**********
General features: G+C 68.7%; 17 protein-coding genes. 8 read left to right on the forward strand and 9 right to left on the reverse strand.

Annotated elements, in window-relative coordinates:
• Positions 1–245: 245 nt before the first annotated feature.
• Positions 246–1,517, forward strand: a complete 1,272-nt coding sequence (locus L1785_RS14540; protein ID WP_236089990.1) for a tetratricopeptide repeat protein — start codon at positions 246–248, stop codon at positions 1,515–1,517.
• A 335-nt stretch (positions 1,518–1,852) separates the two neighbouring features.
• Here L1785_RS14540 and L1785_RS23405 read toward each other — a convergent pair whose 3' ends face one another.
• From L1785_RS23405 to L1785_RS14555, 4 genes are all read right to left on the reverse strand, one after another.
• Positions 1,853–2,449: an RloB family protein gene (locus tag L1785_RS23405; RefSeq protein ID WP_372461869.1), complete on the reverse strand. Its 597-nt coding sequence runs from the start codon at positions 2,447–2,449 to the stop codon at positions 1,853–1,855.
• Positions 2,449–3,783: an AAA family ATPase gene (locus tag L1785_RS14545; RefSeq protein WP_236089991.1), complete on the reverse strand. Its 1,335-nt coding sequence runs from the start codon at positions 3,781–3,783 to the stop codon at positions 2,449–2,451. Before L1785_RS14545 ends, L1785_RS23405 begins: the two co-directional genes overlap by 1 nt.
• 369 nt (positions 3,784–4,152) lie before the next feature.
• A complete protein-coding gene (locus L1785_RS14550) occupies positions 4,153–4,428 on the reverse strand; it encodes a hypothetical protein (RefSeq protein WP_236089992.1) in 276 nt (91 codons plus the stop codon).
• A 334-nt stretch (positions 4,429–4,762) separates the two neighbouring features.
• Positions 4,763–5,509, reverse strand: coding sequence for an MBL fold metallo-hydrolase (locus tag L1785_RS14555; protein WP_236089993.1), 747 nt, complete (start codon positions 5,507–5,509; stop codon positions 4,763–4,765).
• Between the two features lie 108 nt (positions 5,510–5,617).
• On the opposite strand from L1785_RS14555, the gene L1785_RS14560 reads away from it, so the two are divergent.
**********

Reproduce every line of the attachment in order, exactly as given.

General features: G+C 68.7%; 17 protein-coding genes. 8 read left to right on the forward strand and 9 right to left on the reverse strand.

Annotated elements, in window-relative coordinates:
• Positions 1–245: 245 nt before the first annotated feature.
• Positions 246–1,517, forward strand: a complete 1,272-nt coding sequence (locus L1785_RS14540; protein ID WP_236089990.1) for a tetratricopeptide repeat protein — start codon at positions 246–248, stop codon at positions 1,515–1,517.
• A 335-nt stretch (positions 1,518–1,852) separates the two neighbouring features.
• Here L1785_RS14540 and L1785_RS23405 read toward each other — a convergent pair whose 3' ends face one another.
• From L1785_RS23405 to L1785_RS14555, 4 genes are all read right to left on the reverse strand, one after another.
• Positions 1,853–2,449: an RloB family protein gene (locus tag L1785_RS23405; RefSeq protein ID WP_372461869.1), complete on the reverse strand. Its 597-nt coding sequence runs from the start codon at positions 2,447–2,449 to the stop codon at positions 1,853–1,855.
• Positions 2,449–3,783: an AAA family ATPase gene (locus tag L1785_RS14545; RefSeq protein WP_236089991.1), complete on the reverse strand. Its 1,335-nt coding sequence runs from the start codon at positions 3,781–3,783 to the stop codon at positions 2,449–2,451. Before L1785_RS14545 ends, L1785_RS23405 begins: the two co-directional genes overlap by 1 nt.
• 369 nt (positions 3,784–4,152) lie before the next feature.
• A complete protein-coding gene (locus L1785_RS14550) occupies positions 4,153–4,428 on the reverse strand; it encodes a hypothetical protein (RefSeq protein WP_236089992.1) in 276 nt (91 codons plus the stop codon).
• A 334-nt stretch (positions 4,429–4,762) separates the two neighbouring features.
• Positions 4,763–5,509, reverse strand: coding sequence for an MBL fold metallo-hydrolase (locus tag L1785_RS14555; protein WP_236089993.1), 747 nt, complete (start codon positions 5,507–5,509; stop codon positions 4,763–4,765).
• Between the two features lie 108 nt (positions 5,510–5,617).
• On the opposite strand from L1785_RS14555, the gene L1785_RS14560 reads away from it, so the two are divergent.